"Lois Gibbs and the Love Canal," on Channel 9 tonight from 9 to 11, could have been a movie about the passions and pitfalls of feminism, the villainy of corporations, the tug of war between family and social responsibility with one woman's heart caught in the middle.
Those are the Big Issues, right? Those are the bread and butter for everything from soap operas to Donahue, right? And this is a made-for-TV movie that should be dredging up all the cliches, given the facts of the Hooker Chemical Co. dumping lethal chemicals on land around the Love Canal, near Niagara Falls, N.Y.
Right? Wrong. Somebody in this production went happily crazy and decided to underplay the Big Issues in favor of a simple narrative that ends up being far more powerful without all the ideological gift-wrapping.
In 1978, a housewife named Lois Gibbs learns that Hooker (referred to only as "the company" in the movie) dumped toxic chemicals years ago on the land where her community and her children's school have been built. The chemicals are said to cause asthma and epilepsy, which one of her children has. A neighboring child dies of liver disease. Gibbs gets carried shouting out of a government hearing. Gibbs argues with her husband about conflicting loyalties to family and cause. Gibbs wants the government to pay for the destruction of her community. Gibbs calls the White House, worries about her children, leads cheering crowds, wins most of what she wants, and loses her marriage.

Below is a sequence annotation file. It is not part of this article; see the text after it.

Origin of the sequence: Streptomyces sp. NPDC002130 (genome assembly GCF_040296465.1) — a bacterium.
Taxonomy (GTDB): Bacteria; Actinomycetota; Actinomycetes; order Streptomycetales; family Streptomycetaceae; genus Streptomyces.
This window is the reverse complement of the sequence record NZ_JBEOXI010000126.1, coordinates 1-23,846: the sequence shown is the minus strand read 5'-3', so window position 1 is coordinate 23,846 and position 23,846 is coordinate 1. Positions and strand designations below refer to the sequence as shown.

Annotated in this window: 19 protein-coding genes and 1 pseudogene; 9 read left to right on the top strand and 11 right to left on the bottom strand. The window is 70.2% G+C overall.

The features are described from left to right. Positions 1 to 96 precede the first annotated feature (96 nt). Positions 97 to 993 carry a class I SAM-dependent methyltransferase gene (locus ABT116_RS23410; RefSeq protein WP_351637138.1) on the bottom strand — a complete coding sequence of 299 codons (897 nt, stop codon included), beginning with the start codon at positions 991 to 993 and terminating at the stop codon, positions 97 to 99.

The trick is to transcend the opportunity for easy drama, which Marsha Mason, as Lois Gibbs, does with wonderful virtuosity. Also, Robert Gunton does a terrific bit of acting as her husband. These people are real by the time Mason and Gunton get through portraying them, with no small thanks to the script by Michael Zagor. Even given the awful task of incorporating all the exposition of the facts into the dialogue, Zagor succeeds in demonstrating a fine, un-cliche'd ear for American working-class speech. Somehow, too, they all manage to get through the movie with a minimum of the phony shouting matches that pass for social concern and self-expression.
Unfortunately, this craftsmanship needed only about an hour to get the job done, and the schedule calls for two. The pace, which is slow but taut in the first hour, gets slow but loose in the second. Also: some of the secondary characters didn't get the message about underplaying, apparently, and they come on in the usual heavy-handed TV style.
You don't have to stay with it to the end to get the point -- that's one advantage of docudrama. But as long as you stay with it, it's good stuff.